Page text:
Of course the weather was perfect, and my orders were to go anyplace I wanted; but just to stay in the Azores. We could cruise all over the place. We got to know the Portuguese people very well. There was a commander of the Portuguese destroyer, who was sort of the Mahan of the Portuguese Navy. He wrote a wide variety of books. I have a couple of his books in Portuguese, unfortunately. He had enough pull in the Portuguese Navy to get a band of musicians of his choice. We were well entertained.
He would be the modern Prince Henry the Navigator?
And you were in that duty until 1947?
That is what I am trying to remember. I think it was until mid 1948. I went from there to Pearl Harbor to take command of the Fleet Training Center. It was sort of an assortment of training facilities. They took the old Pacific Fleet radar school, gunnery
schools, and swept them up into a nice, neat little pile. We taught fifty-one courses there and put it together off-the-record at no expense to the government, which was part of the mission. My father-in-law was chief quarterman at Pearl Harbor Navy Yard at the time. He was very helpful when we needed things.
How did you put together fifty-one courses at no expense to the government? Usually, you think of the government bearing these costs and other groups riding on the back of the government.
We took these forty people, and I became Ali Baba and his forty thieves. We appropriated a lot of stuff, not for private use. As part of it, we ended up with a plant account of two or three million when I was relieved. Every time a ship came in from the Pacific, our guys were out at the dock to meet them, asking, "Can you spare this? Can you spare that?" All they wanted to do was to get rid of things. We stocked the school pretty well. We had plenty of these firefighting canisters for the firefighting school with breathing apparatus. We had one for all the students that came through. We bummed a big chunk of uranium and buried it for Geiger Counter school. I taught all of that.
The Air Force, at that time, had very few people that actually knew anything about electronics. However, they gave us a lieutenant with six or eight Philco tech reps and a couple of NCOs. Using them as staff, we put together pretty elaborate basic electronics courses and put both Air Force and Navy men through them. There was a certain amount of gunnery courses, non-firing. Also, we had an emergency ship handling course, which I put together and taught. But that was a wonderful two years. I also got into the civilian side of things out there. I played first violin in the symphony and sang in a group--things along those lines.
You got back to your music.
My wife is from there, so we had loads of friends outside the service circles. I met her out there when the SALT LAKE CITY went out.
And you were married out there?
At Pearl Harbor, April 1942. Gee, that was a long time ago. Of course, we were both “child brides.”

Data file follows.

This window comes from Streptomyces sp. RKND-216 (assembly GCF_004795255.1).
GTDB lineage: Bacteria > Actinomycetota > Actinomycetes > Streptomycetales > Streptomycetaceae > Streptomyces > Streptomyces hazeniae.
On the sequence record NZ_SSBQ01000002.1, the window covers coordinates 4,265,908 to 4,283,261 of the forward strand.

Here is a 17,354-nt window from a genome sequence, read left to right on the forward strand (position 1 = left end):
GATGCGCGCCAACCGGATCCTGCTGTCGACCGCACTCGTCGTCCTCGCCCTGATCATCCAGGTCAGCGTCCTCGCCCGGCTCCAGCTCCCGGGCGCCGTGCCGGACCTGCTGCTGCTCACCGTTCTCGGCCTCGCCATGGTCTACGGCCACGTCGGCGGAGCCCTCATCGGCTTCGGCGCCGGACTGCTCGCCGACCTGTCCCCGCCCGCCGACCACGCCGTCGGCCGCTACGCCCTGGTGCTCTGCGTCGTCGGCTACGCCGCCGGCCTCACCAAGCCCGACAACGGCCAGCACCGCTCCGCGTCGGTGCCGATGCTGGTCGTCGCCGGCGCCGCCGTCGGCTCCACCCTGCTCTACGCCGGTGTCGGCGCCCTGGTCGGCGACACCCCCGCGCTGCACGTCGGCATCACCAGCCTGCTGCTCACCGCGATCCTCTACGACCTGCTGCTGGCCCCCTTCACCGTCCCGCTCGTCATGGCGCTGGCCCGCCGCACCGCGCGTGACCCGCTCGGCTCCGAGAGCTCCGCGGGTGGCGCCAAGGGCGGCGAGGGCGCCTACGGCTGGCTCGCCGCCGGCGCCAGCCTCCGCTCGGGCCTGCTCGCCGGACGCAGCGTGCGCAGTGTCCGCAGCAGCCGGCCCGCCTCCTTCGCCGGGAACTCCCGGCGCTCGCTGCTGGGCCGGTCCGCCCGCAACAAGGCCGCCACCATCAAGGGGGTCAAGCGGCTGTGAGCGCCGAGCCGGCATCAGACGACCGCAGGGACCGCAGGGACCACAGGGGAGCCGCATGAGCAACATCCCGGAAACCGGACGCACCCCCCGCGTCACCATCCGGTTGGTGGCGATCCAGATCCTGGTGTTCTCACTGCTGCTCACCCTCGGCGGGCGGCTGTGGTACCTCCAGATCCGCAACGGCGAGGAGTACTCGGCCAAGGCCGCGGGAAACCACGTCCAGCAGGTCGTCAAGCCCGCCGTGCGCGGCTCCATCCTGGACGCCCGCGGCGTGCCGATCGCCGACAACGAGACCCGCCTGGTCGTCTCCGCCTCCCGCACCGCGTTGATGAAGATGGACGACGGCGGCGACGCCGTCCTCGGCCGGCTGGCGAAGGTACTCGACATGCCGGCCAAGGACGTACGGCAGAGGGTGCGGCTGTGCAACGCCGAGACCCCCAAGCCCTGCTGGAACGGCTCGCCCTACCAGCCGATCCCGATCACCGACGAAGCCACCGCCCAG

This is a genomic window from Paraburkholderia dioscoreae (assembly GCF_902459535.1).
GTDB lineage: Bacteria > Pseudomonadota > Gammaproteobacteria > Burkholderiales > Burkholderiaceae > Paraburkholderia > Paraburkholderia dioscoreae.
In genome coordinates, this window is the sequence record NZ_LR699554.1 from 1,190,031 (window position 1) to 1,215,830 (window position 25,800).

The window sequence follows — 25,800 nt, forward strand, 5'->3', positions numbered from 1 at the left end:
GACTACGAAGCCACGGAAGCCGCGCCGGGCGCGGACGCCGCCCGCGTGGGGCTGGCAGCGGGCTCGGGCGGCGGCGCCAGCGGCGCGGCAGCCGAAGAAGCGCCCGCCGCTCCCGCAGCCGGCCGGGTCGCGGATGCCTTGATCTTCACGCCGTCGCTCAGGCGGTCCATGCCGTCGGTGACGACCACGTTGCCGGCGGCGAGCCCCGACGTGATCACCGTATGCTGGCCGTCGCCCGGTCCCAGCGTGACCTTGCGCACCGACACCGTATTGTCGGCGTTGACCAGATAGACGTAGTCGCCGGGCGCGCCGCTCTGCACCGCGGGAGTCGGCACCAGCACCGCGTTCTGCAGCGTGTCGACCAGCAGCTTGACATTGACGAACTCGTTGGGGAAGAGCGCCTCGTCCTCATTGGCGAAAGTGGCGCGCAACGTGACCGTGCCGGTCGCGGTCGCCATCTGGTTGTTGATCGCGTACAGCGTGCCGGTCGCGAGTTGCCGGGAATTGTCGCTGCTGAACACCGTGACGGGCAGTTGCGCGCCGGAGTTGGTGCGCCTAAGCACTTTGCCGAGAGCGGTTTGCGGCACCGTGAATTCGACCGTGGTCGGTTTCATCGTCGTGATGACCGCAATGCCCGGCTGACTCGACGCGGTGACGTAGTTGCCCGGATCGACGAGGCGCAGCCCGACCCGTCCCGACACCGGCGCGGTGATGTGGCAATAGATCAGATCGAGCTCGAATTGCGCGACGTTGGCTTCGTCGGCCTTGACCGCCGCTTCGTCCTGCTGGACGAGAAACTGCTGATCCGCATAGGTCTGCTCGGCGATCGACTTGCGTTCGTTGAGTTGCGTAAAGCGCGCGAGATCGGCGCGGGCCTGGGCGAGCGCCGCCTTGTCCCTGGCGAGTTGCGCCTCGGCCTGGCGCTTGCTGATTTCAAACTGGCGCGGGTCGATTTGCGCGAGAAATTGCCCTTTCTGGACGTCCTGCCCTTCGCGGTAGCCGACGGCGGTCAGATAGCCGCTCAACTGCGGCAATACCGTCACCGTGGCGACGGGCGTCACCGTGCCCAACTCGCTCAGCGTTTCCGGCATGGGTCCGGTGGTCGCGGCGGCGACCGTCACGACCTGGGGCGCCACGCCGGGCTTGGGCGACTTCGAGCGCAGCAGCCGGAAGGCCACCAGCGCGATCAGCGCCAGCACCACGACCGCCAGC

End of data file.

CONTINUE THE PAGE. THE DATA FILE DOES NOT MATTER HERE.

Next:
About your music activity out there, you said you played the violin?
That was the last time I played it. If I can't play it well, I don't like to play it. I just haven't gone back. I bought myself an electronic organ, which you can fake a lot on, so I have fun with that.
What is it they say about a musician? You don't practice one week, you know it. You don't practice for a week and a half, everybody knows it. Something like that.
When I was later transferred back to the Naval Academy, there was at least one officer and a couple of others who knew I had a musical background. I was “fingered” on arrival. I was put at collateral duty as officer in charge of all the musical activities: three big choirs, a band, a jazz band, a marching band, and the like. That was wonderful, because we got ourselves into the television business.
And how did that happen?
I mean, we went on various shows. We went on "The Ed Sullivan Show" about three times. We did two shows with Pat Boone and one with Burl Ives. We did the "1960 Miss America" at Atlantic City with all the girls. That was idyllic duty. Where did we leave off?
In Hawaii, 1948 to 1950.
1950. That is when I got ordered back to Washington, my only tour of duty in Washington, with CNO staff. It was the Undersea Warfare Division. You may have heard of the Momsen Lung. Admiral Momsen was heading the division at that time. There were six branches. It was all undersea warfare: submarine warfare, Navy anti-submarine warfare, mines and harbor defense, administration, and the sixth one came in later under Jack McCain with research and development. I headed the administrative branch. I stayed there (as I said) not very long, because I was home in St. Louis for Thanksgiving when the admiral called me up and said, "I have potential orders for you at Armed Forces Staff College. Do you want to go?" The idea was that if I didn't want it, he'd kill it. But I did want to go. He was very gracious about it.